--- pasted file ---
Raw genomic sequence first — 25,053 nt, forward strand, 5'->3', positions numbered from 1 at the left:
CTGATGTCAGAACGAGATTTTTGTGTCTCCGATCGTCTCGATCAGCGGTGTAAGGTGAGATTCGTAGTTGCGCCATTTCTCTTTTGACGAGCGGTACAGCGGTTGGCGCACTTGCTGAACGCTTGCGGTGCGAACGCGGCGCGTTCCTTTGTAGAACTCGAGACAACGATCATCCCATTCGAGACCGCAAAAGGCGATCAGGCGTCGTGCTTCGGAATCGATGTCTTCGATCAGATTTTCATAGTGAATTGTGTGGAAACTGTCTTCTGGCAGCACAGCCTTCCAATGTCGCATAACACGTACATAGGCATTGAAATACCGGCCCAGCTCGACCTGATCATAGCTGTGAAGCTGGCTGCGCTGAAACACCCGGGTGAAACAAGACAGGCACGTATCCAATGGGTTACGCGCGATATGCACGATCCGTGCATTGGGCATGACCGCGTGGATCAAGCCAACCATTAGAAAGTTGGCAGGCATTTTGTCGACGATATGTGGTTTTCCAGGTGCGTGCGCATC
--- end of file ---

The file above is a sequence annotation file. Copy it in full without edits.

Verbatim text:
Raw genomic sequence first — 25,053 nt, forward strand, 5'->3', positions numbered from 1 at the left:
CTGATGTCAGAACGAGATTTTTGTGTCTCCGATCGTCTCGATCAGCGGTGTAAGGTGAGATTCGTAGTTGCGCCATTTCTCTTTTGACGAGCGGTACAGCGGTTGGCGCACTTGCTGAACGCTTGCGGTGCGAACGCGGCGCGTTCCTTTGTAGAACTCGAGACAACGATCATCCCATTCGAGACCGCAAAAGGCGATCAGGCGTCGTGCTTCGGAATCGATGTCTTCGATCAGATTTTCATAGTGAATTGTGTGGAAACTGTCTTCTGGCAGCACAGCCTTCCAATGTCGCATAACACGTACATAGGCATTGAAATACCGGCCCAGCTCGACCTGATCATAGCTGTGAAGCTGGCTGCGCTGAAACACCCGGGTGAAACAAGACAGGCACGTATCCAATGGGTTACGCGCGATATGCACGATCCGTGCATTGGGCATGACCGCGTGGATCAAGCCAACCATTAGAAAGTTGGCAGGCATTTTGTCGACGATATGTGGTTTTCCAGGTGCGTGCGCATC